Gordon Campbell | Parliament TV | Parliament Today | Video | Questions Of the Day | Search

 


Govt abuses urgency to extend Anadarko Amendment

17 May 2013

Govt abuses urgency to extend Anadarko Amendment

The Government is trying to pass legislation under urgency which would make the Anadarko Amendment – which limits protest at sea – apply to an additional 1.7 million square kilometres, the Green Party said today.

Just last month, the Government passed an amendment to the Crown Minerals Act, dubbed the Anadarko Amendment, that limited protest activity in New Zealand’s Exclusive Economic Zone (EEZ) and territorial sea but did not apply to the high seas. Today, under urgency, the Government will try to pass a bill that will extend the limits on protest activity to the high seas over New Zealand’s extended continental shelf, beyond the exclusive economic zone – up to 350 miles from New Zealand’s coastline.

“It is outrageous the Government is now using urgency to sneak through changes that would limit protest activity on New Zealand’s entire continental shelf, which is quite possibly a breach of international law,” said Green Party oceans spokesperson Gareth Hughes.

“The Government shouldn’t put the business agenda of large foreign oil companies ahead of the legal and human rights of New Zealanders.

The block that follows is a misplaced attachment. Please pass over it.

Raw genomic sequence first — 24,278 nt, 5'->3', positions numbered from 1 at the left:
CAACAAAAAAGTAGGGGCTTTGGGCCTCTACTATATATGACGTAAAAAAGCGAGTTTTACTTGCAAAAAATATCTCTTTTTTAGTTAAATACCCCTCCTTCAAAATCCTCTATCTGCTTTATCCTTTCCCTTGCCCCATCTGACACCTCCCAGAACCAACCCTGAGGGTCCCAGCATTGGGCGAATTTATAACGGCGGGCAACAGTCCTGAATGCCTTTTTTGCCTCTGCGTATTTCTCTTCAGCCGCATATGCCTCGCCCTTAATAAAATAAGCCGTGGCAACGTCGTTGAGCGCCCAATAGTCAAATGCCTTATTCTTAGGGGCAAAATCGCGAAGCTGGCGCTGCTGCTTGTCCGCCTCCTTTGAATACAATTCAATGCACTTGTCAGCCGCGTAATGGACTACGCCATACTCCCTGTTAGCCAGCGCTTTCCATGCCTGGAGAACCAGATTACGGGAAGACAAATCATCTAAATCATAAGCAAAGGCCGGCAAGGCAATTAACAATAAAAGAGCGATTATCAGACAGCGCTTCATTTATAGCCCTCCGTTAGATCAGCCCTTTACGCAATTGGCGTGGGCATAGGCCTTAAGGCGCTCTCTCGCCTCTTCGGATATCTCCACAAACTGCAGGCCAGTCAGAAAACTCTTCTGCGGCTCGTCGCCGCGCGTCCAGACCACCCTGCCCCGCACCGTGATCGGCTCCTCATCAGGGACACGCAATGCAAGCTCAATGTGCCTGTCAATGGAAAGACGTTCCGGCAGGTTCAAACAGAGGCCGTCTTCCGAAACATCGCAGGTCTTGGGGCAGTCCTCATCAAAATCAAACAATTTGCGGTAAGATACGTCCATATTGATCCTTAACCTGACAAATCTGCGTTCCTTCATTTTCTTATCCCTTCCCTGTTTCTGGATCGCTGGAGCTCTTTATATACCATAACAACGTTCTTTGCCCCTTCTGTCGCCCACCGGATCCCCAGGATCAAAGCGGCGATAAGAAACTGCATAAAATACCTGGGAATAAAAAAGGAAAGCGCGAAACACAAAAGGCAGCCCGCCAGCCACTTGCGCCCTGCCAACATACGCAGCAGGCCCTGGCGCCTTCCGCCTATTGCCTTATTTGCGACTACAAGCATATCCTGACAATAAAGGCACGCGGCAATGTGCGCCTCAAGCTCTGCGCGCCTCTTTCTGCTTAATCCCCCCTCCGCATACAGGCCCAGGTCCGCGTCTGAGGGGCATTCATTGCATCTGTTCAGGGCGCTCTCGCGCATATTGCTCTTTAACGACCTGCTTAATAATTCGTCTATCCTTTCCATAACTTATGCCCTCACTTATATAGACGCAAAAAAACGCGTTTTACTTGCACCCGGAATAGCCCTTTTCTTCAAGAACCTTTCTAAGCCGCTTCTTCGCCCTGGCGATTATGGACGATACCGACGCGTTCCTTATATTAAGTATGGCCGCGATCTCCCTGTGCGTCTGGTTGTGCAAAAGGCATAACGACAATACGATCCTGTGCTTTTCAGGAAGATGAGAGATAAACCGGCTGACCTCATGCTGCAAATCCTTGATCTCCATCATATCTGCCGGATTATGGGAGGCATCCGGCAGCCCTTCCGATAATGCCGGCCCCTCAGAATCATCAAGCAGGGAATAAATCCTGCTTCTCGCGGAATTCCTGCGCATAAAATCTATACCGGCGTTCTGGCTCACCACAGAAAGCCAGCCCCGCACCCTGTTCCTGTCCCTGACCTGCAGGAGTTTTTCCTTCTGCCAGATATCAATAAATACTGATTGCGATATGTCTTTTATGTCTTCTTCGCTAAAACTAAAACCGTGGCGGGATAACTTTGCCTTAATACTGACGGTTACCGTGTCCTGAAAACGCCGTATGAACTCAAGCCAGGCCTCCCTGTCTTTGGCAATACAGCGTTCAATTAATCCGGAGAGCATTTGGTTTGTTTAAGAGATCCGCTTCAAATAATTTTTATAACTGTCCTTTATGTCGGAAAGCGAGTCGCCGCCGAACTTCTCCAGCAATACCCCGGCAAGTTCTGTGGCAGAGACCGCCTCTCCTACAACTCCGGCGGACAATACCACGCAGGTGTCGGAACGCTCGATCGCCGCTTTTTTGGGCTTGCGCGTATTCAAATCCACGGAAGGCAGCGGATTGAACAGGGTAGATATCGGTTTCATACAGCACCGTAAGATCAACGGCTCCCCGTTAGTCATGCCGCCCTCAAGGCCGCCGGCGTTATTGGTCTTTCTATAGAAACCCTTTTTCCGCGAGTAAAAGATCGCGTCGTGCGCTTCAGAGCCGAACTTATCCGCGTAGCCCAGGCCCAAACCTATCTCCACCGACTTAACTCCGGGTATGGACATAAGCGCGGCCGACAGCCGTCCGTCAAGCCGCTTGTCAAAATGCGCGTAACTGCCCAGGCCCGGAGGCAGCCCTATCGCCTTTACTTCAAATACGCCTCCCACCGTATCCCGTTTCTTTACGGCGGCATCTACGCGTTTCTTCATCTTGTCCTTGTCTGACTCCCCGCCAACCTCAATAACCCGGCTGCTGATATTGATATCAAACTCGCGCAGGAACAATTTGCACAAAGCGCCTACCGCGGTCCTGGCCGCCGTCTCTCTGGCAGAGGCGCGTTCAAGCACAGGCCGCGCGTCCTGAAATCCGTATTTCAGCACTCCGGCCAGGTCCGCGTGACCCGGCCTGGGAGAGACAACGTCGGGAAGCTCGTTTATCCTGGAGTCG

“This law change is likely to protect the interests of the self-described “mega government owned company” China National Offshore Oil Corporation and Shell.”

These companies recently submitted a joint application for a petroleum prospecting permit which extends beyond the EEZ and into New Zealand’s extended continental shelf.

“It is staggering that, without public scrutiny, the Government is about to give itself jurisdiction over protesting on the high seas – a move that clearly has international ramifications,” said Mr Hughes.

“It is dubious that New Zealand even has the legal powers to do this and it opens New Zealand up to legal challenge.

“Our own Ministry of Foreign Affairs and Trade says New Zealand does not have special rights to the fisheries above the continental shelf beyond the EEZ or to control other activities such as shipping, yet the Government is proposing to make laws to establish exclusion zones around oil ships.

“Once again the Government is making law for their big business mates and offshore oil companies.”

References:
Ministry of Foreign Affairs and Trade: “States do not have any special rights to the water column above the continental shelf; so New Zealand does not have special rights to the fisheries above the continental shelf beyond the EEZ or to control other activities such as shipping.” Source: http://www.mfat.govt.nz/Treaties-and-International-Law/04-Law-of-the-Sea-and-Fisheries/NZ-Continental-Shelf-and-Maritime-Boundaries.php

Ministry for the Environment: “In areas where the continental shelf extends beyond 200NM from the baselines, the water itself above the continental shelf is not within New Zealand’s jurisdiction and is part of the high seas.” Source: http://www.mfe.govt.nz/issues/oceans/jurisdictional.html

ENDS

© Scoop Media

 
 
 
 
 
Parliament Headlines | Politics Headlines | Regional Headlines

Gordon Campbell: On Last Night’s Debate, And The Collins Accusation

Debating is a peculiar discipline in that what you say is less important than how you’re saying it. Looking poised, being articulate and staying on topic generally wins the day – and on that score, Labour leader David Cunliffe won what turned out to be a bruising encounter with Prime Minister John Key last night on TVNZ.